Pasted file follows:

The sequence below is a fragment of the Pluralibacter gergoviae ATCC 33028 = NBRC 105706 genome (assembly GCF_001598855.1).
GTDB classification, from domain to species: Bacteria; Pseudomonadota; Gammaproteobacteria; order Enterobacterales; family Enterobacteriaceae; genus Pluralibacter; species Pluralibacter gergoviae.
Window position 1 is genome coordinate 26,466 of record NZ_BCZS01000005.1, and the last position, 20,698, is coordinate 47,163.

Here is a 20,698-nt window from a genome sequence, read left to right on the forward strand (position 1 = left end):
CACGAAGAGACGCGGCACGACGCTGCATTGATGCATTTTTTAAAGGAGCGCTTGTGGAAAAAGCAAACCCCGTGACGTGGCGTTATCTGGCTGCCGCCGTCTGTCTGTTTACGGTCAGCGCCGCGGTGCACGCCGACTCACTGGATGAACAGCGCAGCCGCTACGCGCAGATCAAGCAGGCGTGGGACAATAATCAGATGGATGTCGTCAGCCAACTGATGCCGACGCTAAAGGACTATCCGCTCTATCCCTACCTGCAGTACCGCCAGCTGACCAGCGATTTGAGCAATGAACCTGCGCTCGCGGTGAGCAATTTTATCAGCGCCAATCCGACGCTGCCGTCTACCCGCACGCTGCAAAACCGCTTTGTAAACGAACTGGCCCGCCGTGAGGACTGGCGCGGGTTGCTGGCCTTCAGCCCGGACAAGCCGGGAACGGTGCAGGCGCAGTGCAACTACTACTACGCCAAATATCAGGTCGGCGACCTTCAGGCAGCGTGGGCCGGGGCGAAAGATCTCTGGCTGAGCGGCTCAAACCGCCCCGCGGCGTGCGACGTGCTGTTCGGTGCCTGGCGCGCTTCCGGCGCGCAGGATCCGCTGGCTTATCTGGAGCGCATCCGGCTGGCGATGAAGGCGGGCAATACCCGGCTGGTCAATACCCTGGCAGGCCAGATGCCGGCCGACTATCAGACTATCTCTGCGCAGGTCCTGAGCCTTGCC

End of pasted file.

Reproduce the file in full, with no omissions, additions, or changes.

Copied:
The sequence below is a fragment of the Pluralibacter gergoviae ATCC 33028 = NBRC 105706 genome (assembly GCF_001598855.1).
GTDB classification, from domain to species: Bacteria; Pseudomonadota; Gammaproteobacteria; order Enterobacterales; family Enterobacteriaceae; genus Pluralibacter; species Pluralibacter gergoviae.
Window position 1 is genome coordinate 26,466 of record NZ_BCZS01000005.1, and the last position, 20,698, is coordinate 47,163.

Here is a 20,698-nt window from a genome sequence, read left to right on the forward strand (position 1 = left end):
CACGAAGAGACGCGGCACGACGCTGCATTGATGCATTTTTTAAAGGAGCGCTTGTGGAAAAAGCAAACCCCGTGACGTGGCGTTATCTGGCTGCCGCCGTCTGTCTGTTTACGGTCAGCGCCGCGGTGCACGCCGACTCACTGGATGAACAGCGCAGCCGCTACGCGCAGATCAAGCAGGCGTGGGACAATAATCAGATGGATGTCGTCAGCCAACTGATGCCGACGCTAAAGGACTATCCGCTCTATCCCTACCTGCAGTACCGCCAGCTGACCAGCGATTTGAGCAATGAACCTGCGCTCGCGGTGAGCAATTTTATCAGCGCCAATCCGACGCTGCCGTCTACCCGCACGCTGCAAAACCGCTTTGTAAACGAACTGGCCCGCCGTGAGGACTGGCGCGGGTTGCTGGCCTTCAGCCCGGACAAGCCGGGAACGGTGCAGGCGCAGTGCAACTACTACTACGCCAAATATCAGGTCGGCGACCTTCAGGCAGCGTGGGCCGGGGCGAAAGATCTCTGGCTGAGCGGCTCAAACCGCCCCGCGGCGTGCGACGTGCTGTTCGGTGCCTGGCGCGCTTCCGGCGCGCAGGATCCGCTGGCTTATCTGGAGCGCATCCGGCTGGCGATGAAGGCGGGCAATACCCGGCTGGTCAATACCCTGGCAGGCCAGATGCCGGCCGACTATCAGACTATCTCTGCGCAGGTCCTGAGCCTTGCC